Measuring ROI for DMARC

I’m pleased to be able to share work that Shostack & Associates and the Cyentia Institute have been doing for the Global Cyber Alliance. In doing this, we created some new threat models for email, and some new statistical analysis of

It shows the 1,046 domains that have successfully activated strong protection with GCA’s DMARC tools will save an estimated $19 million to $66 million dollars from limiting BEC for the year of 2018 alone. These organizations will continue to reap that reward every year in which they maintain the deployment of DMARC. Additional savings will be realized as long as DMARC is deployed.

Their press release from this morning is at here and the report download is here.

Does PCI Matter?

There’s an interesting article at the CBC, about how in Canada, “More than a dozen federal departments flunked a credit card security test:”

Those 17 departments and agencies continue to process payments on Visa, MasterCard, Amex, the Tokyo-based JCB and China UnionPay cards, and federal officials say there have been no known breaches to date.

There are some interesting details about the who and why, but what I want to focus on is the lack of (detected) breaches to date, and the impact of the audit failure.

The fact that there have been no breaches detected is usually a no-op, you can’t learn anything from it, but with credit cards, there’s a “Common Point of Purchase” analysis program that eventually turns a spotlight on larger “merchants” who’ve been breached. So the lack of detection tells us something, which is that a large set of PCI failures don’t lead to breaches. From that we can, again, question if PCI prevents breaches, or if it does so better than other security investments.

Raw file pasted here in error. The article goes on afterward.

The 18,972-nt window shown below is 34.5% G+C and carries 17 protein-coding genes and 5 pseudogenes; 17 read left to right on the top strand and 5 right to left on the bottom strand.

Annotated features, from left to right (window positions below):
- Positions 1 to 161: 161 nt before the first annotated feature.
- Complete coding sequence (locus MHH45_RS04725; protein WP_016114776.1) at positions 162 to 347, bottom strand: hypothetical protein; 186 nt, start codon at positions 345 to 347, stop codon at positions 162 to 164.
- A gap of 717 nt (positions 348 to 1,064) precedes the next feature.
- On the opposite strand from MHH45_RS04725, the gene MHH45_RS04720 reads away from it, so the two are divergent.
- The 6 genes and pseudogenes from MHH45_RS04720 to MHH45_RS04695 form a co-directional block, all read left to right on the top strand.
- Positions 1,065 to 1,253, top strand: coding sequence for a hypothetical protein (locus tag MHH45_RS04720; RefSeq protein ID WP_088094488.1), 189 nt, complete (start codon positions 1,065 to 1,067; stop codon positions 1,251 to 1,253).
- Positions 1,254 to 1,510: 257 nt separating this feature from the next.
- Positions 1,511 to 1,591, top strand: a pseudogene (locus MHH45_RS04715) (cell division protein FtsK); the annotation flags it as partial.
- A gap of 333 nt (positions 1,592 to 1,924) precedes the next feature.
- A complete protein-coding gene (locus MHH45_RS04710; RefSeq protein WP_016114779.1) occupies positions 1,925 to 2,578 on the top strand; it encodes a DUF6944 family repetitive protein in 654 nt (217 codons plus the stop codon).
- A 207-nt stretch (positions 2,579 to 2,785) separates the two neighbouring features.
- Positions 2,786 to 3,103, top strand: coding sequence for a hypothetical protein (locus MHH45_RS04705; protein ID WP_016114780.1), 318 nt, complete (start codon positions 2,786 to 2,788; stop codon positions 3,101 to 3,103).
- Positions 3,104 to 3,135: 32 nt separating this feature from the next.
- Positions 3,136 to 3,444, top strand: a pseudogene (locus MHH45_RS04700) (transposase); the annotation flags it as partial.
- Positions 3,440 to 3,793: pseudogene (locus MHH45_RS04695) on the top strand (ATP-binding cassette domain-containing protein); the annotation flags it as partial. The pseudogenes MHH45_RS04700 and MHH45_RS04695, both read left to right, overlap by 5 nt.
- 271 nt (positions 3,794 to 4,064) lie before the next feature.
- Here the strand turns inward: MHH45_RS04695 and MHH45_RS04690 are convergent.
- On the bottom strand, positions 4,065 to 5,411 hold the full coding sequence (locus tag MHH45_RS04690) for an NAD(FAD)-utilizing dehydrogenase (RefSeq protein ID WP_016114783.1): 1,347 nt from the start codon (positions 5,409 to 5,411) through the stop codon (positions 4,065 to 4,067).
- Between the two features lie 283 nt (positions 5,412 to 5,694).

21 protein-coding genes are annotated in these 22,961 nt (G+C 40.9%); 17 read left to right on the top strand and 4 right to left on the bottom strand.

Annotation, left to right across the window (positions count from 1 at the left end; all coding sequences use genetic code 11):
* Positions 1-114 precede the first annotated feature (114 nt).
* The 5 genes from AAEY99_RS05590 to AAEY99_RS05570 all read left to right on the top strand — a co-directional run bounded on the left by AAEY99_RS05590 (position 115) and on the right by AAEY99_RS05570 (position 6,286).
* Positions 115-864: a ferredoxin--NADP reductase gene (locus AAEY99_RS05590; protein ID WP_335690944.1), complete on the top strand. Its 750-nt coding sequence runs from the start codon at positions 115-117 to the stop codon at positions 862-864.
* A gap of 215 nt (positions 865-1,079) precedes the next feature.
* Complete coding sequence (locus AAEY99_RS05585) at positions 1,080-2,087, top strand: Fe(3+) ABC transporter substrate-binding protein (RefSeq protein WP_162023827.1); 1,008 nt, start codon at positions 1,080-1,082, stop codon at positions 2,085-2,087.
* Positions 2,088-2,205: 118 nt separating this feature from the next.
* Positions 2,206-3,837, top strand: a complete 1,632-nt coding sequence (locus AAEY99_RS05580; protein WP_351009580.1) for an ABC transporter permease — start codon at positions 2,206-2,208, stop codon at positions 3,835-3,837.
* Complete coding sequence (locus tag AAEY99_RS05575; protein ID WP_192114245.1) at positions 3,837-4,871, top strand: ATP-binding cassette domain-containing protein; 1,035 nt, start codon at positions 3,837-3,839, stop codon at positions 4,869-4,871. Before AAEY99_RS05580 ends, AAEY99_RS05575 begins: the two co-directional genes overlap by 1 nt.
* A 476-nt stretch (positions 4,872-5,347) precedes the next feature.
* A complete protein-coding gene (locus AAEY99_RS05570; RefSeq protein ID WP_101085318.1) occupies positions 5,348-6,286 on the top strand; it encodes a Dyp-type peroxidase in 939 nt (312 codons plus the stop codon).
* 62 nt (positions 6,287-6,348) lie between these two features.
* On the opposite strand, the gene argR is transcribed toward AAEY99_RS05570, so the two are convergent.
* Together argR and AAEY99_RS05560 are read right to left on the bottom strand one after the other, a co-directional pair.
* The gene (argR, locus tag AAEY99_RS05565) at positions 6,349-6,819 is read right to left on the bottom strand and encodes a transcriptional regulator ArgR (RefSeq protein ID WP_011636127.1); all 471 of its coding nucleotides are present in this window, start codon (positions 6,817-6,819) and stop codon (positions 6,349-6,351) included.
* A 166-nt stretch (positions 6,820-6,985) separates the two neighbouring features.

The second thing is that this is now a “drop everything and fix it” issue, because it’s in the press. Should passing PCI be the top priority for government agencies? I generally don’t think so, but likely it will absorb the security budget for the year for a dozen departments.

CyberSecurity Hall of Fame

Congratulations to the 2016 winners!

  • Dan Geer, Chief Information Security Officer at In-Q-Tel;
  • Lance J. Hoffman, Distinguished Research Professor of Computer Science, The George Washington University;
  • Horst Feistel, Cryptographer and Inventor of the United States Data Encryption Standard (DES);
  • Paul Karger, High Assurance Architect, Prolific Writer and Creative Inventor;
  • Butler Lampson, Adjunct Professor at MIT, Turing Award and Draper Prize winner;
  • Leonard J. LaPadula, Co-author of the Bell-LaPadula Model of Computer Security; and
  • William Hugh Murray, Pioneer, Author and Founder of the Colloquium for Information System Security Education (CISSE)

In a world where influence seems to be measured in likes, re-tweets and shares, the work by these 7 fine people really stands the test of time. For some reason this showed up on Linkedin as “Butler was mentioned in the news,” even though it’s a few years old. Again, test of time.